Ms Wong Minying is focused on digitalising her family business to better meet head-on the difficulties posed by the pandemic.
This time last year, her food court was bustling with activity. After all, it was the peak of the Great Singapore Sale and height of the medical tourism season. Located at Lucky Plaza, her food court is in a prime location to cater to hungry bellies.
This year, however, like other F&B establishments, the Covid-19 pandemic has struck Ms Wong Minying’s family business hard.
“SARS was bad. But Covid-19 is definitely worse. With the ceasing of travel, the circuit breaker, the safe distancing measures … we saw a 70% hit to most of our food stalls. No one in the family business has gone through something like that,” says the 27-year-old general manager of Asian Food Mall.
Left to find ways to sustain the business, Ms Wong decided to sign up for DBS’ relief package for F&B businesses.
Supported by the Infocomm Media Development Authority and Enterprise Singapore, the DBS F&B relief package was started to support the bank’s F&B customers. Partnerships with tech start-ups were established to help F&B owners digitalise their companies and build an online presence using an e-commerce site. It also offered help with digital marketing as well.
“As our food court is in town, we could not use most food delivery platforms that deliver only within a certain radius. Island-wide delivery options are more expensive. DBS walked us through using Oodle as an e-commerce platform, and it has really helped with our sales,” she says.
Using the Oddle platform, F&B SMEs can integrate with Oddle's preferred logistics partners for on-demand food delivery.
Other than offering an online platform for customers to order their food, Ms Wong took the opportunity to ensure the business had a stronger social media presence.
“DBS helped us with the photographs and videos for our online social media platforms too,” she adds.
With that done, Ms Wong decided to make the push to further digitalise the human resource and financial aspects of the business.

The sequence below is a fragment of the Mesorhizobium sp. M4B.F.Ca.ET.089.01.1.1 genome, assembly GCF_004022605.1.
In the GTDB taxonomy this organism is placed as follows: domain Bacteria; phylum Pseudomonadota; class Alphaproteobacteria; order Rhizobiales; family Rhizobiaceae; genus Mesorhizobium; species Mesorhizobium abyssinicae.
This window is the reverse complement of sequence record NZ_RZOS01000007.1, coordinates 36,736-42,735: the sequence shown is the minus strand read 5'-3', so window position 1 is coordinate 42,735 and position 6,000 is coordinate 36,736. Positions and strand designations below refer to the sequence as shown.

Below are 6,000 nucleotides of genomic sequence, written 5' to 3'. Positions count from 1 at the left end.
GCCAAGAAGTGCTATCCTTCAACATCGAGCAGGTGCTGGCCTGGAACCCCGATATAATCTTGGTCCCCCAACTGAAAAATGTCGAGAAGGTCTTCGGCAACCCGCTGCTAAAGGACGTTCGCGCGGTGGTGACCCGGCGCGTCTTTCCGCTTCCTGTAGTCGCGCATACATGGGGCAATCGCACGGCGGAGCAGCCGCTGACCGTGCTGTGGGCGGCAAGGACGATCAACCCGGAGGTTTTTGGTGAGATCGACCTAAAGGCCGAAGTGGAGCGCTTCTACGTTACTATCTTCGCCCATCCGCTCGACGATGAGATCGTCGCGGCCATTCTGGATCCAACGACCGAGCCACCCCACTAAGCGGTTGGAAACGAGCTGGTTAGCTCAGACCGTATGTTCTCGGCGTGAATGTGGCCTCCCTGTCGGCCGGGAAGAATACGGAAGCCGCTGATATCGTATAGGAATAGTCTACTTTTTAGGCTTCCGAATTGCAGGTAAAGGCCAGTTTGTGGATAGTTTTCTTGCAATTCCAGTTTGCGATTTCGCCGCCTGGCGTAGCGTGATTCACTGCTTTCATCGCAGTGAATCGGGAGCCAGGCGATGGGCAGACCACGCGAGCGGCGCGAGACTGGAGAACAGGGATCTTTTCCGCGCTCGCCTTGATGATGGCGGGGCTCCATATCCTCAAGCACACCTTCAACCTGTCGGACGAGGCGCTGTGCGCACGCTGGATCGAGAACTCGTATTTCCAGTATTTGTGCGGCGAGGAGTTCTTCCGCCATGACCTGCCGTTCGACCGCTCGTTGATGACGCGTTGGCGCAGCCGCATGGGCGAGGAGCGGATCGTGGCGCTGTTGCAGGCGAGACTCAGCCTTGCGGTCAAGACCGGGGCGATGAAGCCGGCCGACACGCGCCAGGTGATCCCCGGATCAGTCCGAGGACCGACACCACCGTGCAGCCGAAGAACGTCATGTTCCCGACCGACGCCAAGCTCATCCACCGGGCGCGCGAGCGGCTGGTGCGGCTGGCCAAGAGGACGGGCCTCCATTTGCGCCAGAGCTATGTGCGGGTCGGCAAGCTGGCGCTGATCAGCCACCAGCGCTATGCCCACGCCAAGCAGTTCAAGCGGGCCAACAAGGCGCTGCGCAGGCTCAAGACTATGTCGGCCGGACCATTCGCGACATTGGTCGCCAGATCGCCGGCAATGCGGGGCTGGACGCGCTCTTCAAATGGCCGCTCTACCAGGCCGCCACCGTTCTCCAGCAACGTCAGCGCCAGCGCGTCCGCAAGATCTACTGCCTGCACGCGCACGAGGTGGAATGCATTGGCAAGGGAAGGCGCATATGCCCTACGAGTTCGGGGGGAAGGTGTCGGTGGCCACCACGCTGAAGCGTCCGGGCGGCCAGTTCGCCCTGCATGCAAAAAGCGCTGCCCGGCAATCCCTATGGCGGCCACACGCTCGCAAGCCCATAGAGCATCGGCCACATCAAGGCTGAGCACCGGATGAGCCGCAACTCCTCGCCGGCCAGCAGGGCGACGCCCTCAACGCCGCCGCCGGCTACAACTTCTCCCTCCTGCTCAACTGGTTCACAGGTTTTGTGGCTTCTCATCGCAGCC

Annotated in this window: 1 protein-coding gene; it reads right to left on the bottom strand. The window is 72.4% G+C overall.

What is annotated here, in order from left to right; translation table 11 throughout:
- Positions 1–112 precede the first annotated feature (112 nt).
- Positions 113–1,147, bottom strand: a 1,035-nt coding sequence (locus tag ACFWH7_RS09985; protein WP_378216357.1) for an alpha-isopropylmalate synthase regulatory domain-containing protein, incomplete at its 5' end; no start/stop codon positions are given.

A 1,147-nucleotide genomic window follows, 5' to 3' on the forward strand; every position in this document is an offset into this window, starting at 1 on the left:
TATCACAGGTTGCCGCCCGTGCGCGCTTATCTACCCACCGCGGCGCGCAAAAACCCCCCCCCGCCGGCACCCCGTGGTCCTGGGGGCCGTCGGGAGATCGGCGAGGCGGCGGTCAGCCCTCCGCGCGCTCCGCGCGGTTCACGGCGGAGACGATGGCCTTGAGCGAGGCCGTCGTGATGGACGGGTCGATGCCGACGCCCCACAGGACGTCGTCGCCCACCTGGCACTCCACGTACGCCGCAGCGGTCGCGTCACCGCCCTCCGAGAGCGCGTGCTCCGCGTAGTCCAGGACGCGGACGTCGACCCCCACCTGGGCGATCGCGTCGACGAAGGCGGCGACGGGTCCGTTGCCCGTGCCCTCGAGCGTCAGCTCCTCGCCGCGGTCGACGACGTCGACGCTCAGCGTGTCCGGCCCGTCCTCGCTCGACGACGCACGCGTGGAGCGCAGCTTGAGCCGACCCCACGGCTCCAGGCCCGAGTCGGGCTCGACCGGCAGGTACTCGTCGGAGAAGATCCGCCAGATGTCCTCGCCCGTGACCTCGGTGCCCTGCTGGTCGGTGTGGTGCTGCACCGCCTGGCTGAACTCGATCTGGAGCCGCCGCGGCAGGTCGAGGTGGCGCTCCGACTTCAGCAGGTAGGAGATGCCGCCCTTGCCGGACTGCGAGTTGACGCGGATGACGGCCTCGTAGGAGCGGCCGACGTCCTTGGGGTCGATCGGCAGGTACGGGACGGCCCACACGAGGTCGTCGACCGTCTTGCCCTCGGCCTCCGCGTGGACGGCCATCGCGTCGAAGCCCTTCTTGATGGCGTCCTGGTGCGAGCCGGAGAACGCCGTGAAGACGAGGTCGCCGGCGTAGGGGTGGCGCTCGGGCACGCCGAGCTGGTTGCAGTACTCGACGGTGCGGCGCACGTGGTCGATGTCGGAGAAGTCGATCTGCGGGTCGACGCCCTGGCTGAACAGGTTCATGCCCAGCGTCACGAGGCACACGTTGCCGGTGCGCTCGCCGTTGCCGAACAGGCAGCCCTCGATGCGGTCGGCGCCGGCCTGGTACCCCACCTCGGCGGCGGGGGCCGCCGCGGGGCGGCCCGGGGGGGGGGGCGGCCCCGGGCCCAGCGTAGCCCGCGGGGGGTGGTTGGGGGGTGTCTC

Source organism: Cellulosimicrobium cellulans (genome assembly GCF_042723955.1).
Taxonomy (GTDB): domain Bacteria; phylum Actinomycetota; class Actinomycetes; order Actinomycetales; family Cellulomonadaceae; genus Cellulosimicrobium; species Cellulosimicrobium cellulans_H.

“My parents, who are still running the company, were quite hesitant at first. It was very different to the way they used to do things. But doing this allows us to reduce manpower costs, and is also more convenient. They also saw the benefits of having more social media exposure for the business.
“In the past, no one would have thought that a food court would need to be on any social media platform. But that visibility is important now.”
“If anything, I wish we had embarked on this digitalisation process earlier, before Covid-19 hit us. It would have cushioned the blow a little,” she remarks.
Still, Ms Wong remains optimistic.
It was also this outlook, and the experience of digitalising her family business, that gave her the push to start a new online business, Yuan Collagen, that sells premium collagen soup online. She did this in partnership with Singaporean actress Chantalle Ng, both leveraging digital means to communicate and collaborate during the circuit breaker period.
“In the end, no matter the challenges, it is a matter of whether we can see opportunities still, and what we do to seize them,” reflects Ms Wong.
Click here to find out how DBS SME Banking is stepping up to help SMEs tide through Covid-19 and beyond.